But I recall one particularly aggressive review of the Garter book that chastised me for calling that book "a vulgar history". The gist of this review was that non-historians like me should stop using that word "history" so loosely (and also stop writing studies that weren't proper historical ones).

Undaunted, I am thinking of a comparable subtitle for this bluestone book. Bluestone: An Affective History is my working title. So I will be treading into same disciplinary hot water. Similarly, although I have some training in historical method, I won't be writing a "straight" history in the sense of a sequential, comprehensive narrative.

I've also just been reading readers' reports on an essay going into a book collection where most of the other authors are historians. Apparently my essay sticks out a bit because it is based on a single text. Nor does my essay deal with broader social movements like the others do. (That's because it's based on a single text.)

So here are my questions.

  • How does interdisciplinarity really work in practice between Literature and History? There are some brilliant examples in medieval literary, cultural and historical studies, but what about in other, later fields?
  • Do we police our respective territories with equal vigilance?
  • Should we be trying harder to respect each other's starting-points and assumptions? 
  • Should I use "history" in my subtitle?

Wednesday, August 19, 2015

My Year with Bluestone: a question

Something that has been on my mind a little as I think about bluestone. Is it soft or hard? It's often described as forbidding, gothic, dark and awe-inducing, but I've also read a few things about its attractiveness as a walking and tactile surface because it is soft. Think of all those rounded edges in all those laneways, and our (Melbourney) familiarity with its rippled edges on the foundations of so many buildings, or on the edges of our kerbs as we cross the road.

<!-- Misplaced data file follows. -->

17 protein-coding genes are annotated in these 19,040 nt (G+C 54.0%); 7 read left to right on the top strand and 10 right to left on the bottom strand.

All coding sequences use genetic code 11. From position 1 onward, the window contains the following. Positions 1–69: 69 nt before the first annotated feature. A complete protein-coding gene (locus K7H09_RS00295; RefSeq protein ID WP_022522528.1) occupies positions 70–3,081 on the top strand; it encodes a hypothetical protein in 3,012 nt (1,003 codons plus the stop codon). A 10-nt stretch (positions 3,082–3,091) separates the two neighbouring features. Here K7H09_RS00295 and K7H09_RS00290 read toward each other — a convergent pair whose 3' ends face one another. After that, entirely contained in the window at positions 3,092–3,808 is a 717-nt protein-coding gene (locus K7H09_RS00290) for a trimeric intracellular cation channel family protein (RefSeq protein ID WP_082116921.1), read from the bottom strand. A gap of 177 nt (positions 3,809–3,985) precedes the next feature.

It's a stone that's hard to carve -- though I need to find out more about this from a sculptor. But what do we mean when we say a stone is soft?

Tuesday, August 18, 2015

My Year with Bluestone: Kickstarting this project

So my plan of blogging daily about bluestone kind of slipped away as the year reached an intense peak around May, June and July. Two trips to the UK; many new papers to write on non-bluestone projects; quite a few conferences and events to either convene or attend. And now I am teaching two subjects this semester. Not a *huge* load, but a few lectures in other subjects in the first few weeks.

But I had a very productive hour or so with the fabulous Anne and Helen, the research assistants on this project, as I started to think about what the next stages of research would be. And even more excitingly, to think about how I am going to shape the book. All a bit provisional so far, but I've just come on here to say the bluestone book is alive and well. I'm going to start drafting my first sample chapter on the weekend!